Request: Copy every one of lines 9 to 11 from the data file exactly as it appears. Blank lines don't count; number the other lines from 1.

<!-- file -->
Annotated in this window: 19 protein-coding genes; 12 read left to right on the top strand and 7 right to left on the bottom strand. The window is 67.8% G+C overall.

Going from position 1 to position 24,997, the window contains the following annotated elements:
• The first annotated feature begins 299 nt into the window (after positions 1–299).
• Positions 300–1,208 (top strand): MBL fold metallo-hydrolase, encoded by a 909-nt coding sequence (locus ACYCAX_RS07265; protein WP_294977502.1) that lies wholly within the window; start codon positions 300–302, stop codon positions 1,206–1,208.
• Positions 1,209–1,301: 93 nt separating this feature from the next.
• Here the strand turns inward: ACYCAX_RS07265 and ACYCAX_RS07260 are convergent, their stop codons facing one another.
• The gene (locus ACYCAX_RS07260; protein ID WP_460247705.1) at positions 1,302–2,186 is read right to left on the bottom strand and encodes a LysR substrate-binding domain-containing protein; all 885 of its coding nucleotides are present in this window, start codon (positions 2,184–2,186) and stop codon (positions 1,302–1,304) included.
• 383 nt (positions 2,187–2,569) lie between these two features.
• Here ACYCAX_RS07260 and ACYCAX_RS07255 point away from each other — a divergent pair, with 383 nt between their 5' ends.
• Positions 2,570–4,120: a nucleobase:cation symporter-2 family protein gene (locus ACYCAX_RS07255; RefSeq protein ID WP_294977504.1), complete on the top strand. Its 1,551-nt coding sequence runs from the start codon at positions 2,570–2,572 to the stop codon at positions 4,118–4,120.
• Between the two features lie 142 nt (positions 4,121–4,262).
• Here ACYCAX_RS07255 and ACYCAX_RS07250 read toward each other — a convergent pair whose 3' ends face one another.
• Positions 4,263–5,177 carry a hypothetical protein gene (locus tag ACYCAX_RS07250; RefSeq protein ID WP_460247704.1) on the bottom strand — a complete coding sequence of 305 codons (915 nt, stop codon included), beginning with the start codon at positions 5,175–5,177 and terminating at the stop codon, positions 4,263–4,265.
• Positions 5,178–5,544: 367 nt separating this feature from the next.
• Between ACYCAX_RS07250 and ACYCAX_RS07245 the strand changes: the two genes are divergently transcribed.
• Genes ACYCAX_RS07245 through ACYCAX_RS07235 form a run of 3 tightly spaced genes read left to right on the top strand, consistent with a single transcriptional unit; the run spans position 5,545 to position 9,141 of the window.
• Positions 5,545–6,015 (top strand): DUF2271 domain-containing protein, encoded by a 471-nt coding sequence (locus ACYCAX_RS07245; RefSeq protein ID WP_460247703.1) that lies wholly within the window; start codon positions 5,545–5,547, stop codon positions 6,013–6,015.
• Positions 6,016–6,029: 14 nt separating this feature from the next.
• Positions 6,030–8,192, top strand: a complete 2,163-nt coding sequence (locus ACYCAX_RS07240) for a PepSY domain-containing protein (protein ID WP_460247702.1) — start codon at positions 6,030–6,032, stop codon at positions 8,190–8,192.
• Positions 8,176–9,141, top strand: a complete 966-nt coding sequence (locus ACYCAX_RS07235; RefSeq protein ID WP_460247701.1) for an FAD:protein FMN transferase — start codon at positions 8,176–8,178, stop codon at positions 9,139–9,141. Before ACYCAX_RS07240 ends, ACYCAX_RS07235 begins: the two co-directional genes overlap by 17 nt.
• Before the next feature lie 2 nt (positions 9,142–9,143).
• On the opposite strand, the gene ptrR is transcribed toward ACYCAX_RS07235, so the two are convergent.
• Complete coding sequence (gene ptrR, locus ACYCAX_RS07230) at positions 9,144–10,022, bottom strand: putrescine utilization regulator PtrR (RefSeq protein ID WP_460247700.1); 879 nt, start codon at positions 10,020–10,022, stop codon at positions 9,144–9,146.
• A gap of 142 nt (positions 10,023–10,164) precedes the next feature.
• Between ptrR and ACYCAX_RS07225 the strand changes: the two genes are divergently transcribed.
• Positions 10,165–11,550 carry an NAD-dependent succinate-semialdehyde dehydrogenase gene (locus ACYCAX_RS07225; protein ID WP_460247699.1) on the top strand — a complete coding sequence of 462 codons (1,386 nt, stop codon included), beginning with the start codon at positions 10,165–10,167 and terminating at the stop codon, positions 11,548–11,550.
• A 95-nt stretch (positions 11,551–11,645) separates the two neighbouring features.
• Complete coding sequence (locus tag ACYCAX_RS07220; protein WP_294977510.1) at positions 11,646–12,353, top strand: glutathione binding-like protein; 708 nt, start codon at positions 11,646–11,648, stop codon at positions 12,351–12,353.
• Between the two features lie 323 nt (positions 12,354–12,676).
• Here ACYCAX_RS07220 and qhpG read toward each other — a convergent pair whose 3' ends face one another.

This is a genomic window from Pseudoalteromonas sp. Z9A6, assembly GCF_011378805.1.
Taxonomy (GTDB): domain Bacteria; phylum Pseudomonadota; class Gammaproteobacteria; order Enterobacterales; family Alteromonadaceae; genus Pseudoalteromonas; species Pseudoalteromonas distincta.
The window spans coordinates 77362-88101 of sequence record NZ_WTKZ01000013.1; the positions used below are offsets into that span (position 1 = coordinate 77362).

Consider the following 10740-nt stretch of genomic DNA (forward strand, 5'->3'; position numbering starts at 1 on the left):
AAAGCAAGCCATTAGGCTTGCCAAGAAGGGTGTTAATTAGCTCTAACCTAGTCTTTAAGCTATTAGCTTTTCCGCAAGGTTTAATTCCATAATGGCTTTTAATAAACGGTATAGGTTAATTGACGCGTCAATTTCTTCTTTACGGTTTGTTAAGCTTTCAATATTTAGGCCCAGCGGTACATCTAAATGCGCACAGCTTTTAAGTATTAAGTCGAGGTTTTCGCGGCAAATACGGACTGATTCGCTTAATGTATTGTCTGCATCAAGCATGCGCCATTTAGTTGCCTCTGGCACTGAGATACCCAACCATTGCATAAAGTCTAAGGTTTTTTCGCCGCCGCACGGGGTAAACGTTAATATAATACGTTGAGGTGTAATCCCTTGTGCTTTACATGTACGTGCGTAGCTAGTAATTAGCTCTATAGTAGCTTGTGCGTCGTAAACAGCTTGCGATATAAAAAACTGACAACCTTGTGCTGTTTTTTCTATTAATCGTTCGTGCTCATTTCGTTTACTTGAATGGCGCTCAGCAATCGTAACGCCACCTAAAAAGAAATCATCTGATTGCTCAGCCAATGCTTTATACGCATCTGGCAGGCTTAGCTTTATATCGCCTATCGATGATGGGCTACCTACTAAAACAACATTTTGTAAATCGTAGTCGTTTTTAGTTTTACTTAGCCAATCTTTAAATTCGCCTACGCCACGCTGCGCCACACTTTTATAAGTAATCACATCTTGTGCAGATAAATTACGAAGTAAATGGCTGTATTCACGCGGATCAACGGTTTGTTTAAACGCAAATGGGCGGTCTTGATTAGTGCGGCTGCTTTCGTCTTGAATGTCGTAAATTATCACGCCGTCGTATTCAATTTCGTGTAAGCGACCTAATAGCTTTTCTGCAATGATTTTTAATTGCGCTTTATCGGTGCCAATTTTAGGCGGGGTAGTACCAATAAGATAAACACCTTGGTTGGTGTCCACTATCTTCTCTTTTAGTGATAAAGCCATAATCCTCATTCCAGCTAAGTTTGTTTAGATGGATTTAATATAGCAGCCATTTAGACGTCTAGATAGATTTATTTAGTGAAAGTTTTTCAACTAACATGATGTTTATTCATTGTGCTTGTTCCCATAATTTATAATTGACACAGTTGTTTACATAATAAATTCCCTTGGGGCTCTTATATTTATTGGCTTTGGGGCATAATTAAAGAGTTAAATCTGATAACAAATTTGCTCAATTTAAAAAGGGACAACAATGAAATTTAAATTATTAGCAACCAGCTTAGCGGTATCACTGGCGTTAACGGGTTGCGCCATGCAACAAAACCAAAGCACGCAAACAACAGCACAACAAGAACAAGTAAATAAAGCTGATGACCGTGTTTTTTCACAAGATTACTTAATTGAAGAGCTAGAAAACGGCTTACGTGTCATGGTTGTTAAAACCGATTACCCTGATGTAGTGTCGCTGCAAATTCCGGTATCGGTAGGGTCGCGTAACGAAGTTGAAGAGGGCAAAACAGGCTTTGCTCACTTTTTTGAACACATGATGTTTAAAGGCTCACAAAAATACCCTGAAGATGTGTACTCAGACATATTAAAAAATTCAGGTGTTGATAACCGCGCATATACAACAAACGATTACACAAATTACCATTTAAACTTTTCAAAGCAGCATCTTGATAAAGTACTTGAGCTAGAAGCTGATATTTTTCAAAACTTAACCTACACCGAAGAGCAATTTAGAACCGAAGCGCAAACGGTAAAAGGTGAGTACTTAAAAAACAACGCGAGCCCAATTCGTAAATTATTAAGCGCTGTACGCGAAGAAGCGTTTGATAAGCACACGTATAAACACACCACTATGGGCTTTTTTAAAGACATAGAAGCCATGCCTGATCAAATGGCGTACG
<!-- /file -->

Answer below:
• Here ACYCAX_RS07260 and ACYCAX_RS07255 point away from each other — a divergent pair, with 383 nt between their 5' ends.
• Positions 2,570–4,120: a nucleobase:cation symporter-2 family protein gene (locus ACYCAX_RS07255; RefSeq protein ID WP_294977504.1), complete on the top strand. Its 1,551-nt coding sequence runs from the start codon at positions 2,570–2,572 to the stop codon at positions 4,118–4,120.
• Between the two features lie 142 nt (positions 4,121–4,262).